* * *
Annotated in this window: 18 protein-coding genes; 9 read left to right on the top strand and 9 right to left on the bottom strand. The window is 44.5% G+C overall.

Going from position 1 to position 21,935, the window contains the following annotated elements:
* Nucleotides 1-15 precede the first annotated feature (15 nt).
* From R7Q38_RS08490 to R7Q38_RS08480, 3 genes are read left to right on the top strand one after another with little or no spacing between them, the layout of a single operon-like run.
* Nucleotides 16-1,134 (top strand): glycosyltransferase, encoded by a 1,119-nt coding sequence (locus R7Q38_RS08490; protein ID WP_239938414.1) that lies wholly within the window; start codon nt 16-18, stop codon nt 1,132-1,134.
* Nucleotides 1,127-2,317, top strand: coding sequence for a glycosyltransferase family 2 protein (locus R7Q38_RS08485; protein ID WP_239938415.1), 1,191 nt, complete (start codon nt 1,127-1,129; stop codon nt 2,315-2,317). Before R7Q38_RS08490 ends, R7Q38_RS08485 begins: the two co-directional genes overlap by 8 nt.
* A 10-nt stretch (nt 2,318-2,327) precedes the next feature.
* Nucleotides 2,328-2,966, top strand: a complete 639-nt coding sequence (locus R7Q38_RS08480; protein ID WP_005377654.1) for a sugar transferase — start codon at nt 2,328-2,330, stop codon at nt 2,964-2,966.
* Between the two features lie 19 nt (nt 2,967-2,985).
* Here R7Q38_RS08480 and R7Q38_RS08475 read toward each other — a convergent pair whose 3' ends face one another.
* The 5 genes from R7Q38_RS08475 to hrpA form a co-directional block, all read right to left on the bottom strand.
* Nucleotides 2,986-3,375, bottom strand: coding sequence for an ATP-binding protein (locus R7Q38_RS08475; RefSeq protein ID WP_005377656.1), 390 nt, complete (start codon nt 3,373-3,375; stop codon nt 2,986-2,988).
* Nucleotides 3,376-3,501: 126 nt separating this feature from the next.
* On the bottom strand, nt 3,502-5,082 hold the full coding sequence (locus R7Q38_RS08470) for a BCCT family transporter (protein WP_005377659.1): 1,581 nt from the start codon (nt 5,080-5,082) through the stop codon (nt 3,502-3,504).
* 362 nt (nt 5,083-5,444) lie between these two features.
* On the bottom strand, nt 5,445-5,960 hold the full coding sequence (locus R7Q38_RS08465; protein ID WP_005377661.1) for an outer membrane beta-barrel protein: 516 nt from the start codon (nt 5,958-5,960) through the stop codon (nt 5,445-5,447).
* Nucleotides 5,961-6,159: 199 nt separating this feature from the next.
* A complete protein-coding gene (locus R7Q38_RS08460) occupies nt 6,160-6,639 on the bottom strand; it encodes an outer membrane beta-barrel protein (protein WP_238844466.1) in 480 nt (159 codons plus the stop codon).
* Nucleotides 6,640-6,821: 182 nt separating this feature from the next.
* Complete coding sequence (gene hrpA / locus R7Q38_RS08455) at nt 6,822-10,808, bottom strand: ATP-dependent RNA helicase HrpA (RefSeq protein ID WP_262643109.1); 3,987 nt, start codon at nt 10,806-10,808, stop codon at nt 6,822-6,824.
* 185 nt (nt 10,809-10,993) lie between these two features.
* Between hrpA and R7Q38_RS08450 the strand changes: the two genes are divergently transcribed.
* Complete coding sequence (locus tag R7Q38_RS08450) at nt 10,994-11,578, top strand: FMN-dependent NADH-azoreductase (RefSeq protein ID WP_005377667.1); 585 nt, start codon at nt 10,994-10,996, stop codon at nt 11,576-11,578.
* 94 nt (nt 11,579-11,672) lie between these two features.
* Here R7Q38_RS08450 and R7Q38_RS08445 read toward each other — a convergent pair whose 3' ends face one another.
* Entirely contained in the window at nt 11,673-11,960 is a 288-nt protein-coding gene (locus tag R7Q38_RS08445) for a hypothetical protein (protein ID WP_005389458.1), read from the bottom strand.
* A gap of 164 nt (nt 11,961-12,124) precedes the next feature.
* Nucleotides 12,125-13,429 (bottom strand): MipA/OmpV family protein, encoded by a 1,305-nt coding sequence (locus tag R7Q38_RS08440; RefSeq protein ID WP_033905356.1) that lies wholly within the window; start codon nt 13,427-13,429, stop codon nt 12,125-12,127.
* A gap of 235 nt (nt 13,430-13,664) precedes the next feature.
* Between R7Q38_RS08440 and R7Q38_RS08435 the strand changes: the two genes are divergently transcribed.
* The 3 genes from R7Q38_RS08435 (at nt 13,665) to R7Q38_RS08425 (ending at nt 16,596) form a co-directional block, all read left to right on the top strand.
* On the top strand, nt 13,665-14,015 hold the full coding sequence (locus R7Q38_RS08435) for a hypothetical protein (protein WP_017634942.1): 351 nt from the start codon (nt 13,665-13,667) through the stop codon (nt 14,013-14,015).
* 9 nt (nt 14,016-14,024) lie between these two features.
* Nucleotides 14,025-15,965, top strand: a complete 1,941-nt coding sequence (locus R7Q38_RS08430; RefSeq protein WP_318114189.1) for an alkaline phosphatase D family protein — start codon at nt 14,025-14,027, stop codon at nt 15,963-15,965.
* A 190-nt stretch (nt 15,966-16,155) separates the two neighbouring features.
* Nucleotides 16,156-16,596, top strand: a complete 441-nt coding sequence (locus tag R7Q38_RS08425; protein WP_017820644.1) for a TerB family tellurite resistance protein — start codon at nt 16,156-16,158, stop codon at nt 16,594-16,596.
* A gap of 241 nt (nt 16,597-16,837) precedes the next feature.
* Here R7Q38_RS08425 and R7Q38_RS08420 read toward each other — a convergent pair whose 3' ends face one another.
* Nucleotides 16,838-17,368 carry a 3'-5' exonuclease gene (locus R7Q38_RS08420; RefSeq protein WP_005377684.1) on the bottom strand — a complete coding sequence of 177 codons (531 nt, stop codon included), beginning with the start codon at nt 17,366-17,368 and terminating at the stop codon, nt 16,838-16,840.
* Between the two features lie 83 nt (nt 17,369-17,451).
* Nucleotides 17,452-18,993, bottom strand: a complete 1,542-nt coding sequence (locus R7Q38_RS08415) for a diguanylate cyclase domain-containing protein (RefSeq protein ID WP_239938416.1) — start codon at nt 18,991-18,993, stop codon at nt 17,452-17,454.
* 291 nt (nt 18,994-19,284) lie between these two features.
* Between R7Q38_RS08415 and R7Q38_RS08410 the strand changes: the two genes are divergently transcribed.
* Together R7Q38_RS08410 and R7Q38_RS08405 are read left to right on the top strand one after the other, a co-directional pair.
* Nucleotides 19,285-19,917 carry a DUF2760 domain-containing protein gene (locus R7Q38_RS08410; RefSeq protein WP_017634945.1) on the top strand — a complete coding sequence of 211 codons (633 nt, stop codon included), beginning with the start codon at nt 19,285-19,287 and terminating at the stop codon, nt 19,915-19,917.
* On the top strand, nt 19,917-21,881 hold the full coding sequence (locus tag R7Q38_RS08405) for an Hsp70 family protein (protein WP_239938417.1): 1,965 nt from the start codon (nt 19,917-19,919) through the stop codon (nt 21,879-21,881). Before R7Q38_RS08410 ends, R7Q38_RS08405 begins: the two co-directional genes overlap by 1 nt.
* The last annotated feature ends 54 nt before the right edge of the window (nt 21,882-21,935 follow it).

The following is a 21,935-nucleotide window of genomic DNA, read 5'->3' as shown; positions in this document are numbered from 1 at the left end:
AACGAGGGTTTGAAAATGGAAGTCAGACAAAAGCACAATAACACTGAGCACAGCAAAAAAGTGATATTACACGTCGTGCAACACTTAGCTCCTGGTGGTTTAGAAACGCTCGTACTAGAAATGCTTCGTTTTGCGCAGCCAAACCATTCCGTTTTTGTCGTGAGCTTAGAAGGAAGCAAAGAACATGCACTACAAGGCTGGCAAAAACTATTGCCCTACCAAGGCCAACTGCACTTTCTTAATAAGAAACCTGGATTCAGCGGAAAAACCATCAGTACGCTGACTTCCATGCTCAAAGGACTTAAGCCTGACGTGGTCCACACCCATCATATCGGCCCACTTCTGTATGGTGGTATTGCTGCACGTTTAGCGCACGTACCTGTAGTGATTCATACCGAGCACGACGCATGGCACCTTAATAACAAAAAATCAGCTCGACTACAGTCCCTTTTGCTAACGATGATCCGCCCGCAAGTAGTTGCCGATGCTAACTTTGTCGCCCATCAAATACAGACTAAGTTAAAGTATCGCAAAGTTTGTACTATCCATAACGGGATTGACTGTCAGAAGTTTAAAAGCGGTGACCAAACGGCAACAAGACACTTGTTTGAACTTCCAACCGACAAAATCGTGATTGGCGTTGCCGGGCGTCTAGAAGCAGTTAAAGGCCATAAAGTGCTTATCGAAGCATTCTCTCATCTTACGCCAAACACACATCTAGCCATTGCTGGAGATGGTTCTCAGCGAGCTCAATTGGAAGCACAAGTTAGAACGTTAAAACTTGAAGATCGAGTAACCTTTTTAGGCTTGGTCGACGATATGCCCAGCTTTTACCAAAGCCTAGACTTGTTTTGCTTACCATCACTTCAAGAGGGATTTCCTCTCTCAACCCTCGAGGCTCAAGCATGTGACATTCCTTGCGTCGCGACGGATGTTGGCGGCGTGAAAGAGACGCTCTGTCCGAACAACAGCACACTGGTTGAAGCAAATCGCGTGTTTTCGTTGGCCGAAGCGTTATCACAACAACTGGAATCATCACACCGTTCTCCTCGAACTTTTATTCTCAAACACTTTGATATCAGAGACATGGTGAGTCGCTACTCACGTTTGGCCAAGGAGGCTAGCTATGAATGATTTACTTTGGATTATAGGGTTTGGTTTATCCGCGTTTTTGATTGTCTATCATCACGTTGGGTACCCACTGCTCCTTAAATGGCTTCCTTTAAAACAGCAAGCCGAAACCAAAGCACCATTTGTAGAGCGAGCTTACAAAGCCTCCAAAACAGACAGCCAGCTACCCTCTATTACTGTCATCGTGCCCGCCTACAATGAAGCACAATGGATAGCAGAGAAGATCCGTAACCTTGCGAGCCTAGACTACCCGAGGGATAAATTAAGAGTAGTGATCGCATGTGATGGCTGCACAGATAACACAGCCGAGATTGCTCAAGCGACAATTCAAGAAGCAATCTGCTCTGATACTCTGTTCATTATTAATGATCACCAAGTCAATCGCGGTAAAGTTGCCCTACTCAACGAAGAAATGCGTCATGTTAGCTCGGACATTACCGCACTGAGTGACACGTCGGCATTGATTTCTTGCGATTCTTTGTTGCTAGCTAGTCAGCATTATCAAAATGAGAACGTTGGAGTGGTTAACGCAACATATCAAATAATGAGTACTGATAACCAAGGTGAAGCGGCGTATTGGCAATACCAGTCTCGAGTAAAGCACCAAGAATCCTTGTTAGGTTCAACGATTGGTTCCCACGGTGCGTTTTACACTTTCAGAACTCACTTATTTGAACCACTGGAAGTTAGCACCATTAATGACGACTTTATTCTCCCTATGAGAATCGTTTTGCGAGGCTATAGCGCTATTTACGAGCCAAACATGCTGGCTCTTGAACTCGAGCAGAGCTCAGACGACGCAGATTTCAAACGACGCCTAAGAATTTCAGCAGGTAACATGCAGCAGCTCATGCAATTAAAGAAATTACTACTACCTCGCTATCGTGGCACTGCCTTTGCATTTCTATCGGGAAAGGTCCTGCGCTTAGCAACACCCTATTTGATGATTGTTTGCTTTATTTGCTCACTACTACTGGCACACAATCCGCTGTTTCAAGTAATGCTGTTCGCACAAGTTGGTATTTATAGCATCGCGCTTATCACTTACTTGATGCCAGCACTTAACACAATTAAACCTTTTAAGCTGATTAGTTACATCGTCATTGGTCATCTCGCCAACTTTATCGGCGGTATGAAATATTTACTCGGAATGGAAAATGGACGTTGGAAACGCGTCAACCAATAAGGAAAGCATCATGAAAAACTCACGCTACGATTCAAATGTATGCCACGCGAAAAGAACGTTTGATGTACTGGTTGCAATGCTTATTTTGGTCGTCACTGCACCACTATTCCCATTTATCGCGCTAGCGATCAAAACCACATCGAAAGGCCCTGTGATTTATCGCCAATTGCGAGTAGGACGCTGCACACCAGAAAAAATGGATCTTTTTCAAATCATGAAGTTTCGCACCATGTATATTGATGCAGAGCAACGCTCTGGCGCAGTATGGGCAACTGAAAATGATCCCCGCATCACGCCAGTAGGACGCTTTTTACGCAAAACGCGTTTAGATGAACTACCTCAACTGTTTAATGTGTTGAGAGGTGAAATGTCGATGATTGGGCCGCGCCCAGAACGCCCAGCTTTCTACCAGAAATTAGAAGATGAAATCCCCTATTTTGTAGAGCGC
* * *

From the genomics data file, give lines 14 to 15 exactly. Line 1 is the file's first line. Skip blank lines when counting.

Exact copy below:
* On the bottom strand, nt 3,502-5,082 hold the full coding sequence (locus R7Q38_RS08470) for a BCCT family transporter (protein WP_005377659.1): 1,581 nt from the start codon (nt 5,080-5,082) through the stop codon (nt 3,502-3,504).
* 362 nt (nt 5,083-5,444) lie between these two features.